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3 Cool Things to do in Matsushima

Planning a trip to Miyagi? Want to take in the simple beauty of one of the three most beautiful pieces of natural scenewry in all of Japan. Previously posts have explained how to get there by ferry and how to get to Godaido Shrine. What else is there?
The answer: Tons of stuff!

Let's start with kokeshi. The wooden dolls are well known as a handicraft throughout northern Japan, but the best place to go for them is Matsushima Naohide Kokeshi Shop, which I reviewed here. The place is small and run by a little old couple. If you come at the right time, you can catch the old man at the crafting table, carving a doll from a single piece of wood. There are some really beautiful pieces in the shop if you have the money to spend. If you're a bit more on the thrifty and crafty side, I recommend painting your own. Lots of fun for 800 yen and you get a souvenir that lasts a lifetime. I do not recommend having toddler assistance while painting, as your doll may require some inventive measures to look intentionally weird.

After you've finished painting, you can pick up lunch or a snack at any of the restaurants and shops on your way further into Matsushima, including a really weird ice-cream shop, located between Entsuiin Temple and Zuiganji Temple. The ice cream is delicious and the flavors are bizarre.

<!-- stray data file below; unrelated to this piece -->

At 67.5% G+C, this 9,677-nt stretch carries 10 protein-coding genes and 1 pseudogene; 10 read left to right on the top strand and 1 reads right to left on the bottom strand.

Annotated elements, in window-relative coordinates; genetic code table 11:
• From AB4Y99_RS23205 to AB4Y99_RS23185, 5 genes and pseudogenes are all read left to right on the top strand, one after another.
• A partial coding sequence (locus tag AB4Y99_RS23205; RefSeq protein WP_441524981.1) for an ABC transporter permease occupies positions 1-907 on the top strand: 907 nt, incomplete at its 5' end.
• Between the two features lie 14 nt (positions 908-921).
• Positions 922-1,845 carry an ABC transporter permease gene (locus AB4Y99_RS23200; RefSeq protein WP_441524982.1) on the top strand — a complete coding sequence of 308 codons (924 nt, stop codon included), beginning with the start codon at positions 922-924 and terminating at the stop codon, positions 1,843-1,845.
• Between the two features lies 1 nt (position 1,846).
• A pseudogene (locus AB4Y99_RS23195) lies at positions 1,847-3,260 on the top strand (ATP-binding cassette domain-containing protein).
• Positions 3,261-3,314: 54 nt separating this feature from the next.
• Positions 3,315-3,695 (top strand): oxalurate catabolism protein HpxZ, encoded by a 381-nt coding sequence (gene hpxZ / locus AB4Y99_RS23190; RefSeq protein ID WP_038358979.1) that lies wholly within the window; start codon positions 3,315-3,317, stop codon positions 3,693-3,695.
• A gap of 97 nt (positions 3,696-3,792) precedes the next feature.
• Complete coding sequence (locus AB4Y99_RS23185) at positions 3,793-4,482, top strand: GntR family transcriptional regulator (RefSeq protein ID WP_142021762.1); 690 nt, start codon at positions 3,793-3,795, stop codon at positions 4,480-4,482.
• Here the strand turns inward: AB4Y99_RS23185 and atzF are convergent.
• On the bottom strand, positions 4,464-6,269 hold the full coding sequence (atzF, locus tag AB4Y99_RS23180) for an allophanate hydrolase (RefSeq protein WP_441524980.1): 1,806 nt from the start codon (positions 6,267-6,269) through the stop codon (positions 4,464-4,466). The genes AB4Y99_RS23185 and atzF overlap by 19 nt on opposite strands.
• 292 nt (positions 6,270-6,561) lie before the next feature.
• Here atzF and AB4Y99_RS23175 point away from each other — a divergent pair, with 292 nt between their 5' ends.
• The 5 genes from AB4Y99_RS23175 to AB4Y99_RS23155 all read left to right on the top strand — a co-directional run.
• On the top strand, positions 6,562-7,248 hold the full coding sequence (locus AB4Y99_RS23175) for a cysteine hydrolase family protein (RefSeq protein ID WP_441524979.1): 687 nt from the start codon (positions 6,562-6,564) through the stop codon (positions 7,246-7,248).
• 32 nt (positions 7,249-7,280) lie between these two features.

After you're refreshed, it is time to take the big red bridge. You can see it in the ferry post-- a very long red bridge connecting an outlying island to the mainland. It is a big of a walk from the station, but well worth it.

There is a little shop at the entrance to the bridge where you can buy a ticket for 200 yen. You can also get some refreshments there or make use of a coin locker. Be ready to come back quickly, though. The shop closes at 5 PM, and the coin lockers will be inaccessible after that time.

After you walk through the shop, exit the back and begin your journey across the bridge.

 

The bridge is stable and a nice, long walk over the water, sporting great views in any direction.

After you get to the other side, walk around! The main path takes you through some semi-paved walkways, up some hills and around to some beautiful vistas.

Wear good walking shoes and, in summer, don't forget your big spray.
Even on a paved path, the sounds of the forest and the ocean are all around.

There is also a small restaurant on the island, in addition to a small shrine and a bathroom facility. The restaurant is the first small building you'll come to, easily marked by a big ice cream cone in summer.

Walking around the restaurant, you'll see tiny daruma-shaped fortunes for sale for 200 yen each.

After the shop, continue along the path to see some great views of the sea and the forest, in addition to a small shrine, where a lot of the little daramu bodies wind up.

The path around the island is indicated by signs, but you can also go off path at your own risk. Bathrooms are also indicated on the map.

Before you head back to the bridge, don't forget to check out the gardens on the far side of the island. They are flat but lovely and offer an unfettered view of the sea.

From the gardens, it is a simple matter to walk back to the main path and trot all the way back to the red bridge, and from there, back to civilization. 
I do not recommend coming with a stroller or wheelchair, as some of the areas are less wheel-accessible.

If you come early enough, you can do all of three of these cool things in one day and for pretty cheap. All in all, not a bad way to go for a fun day for less than 2,000 yen.

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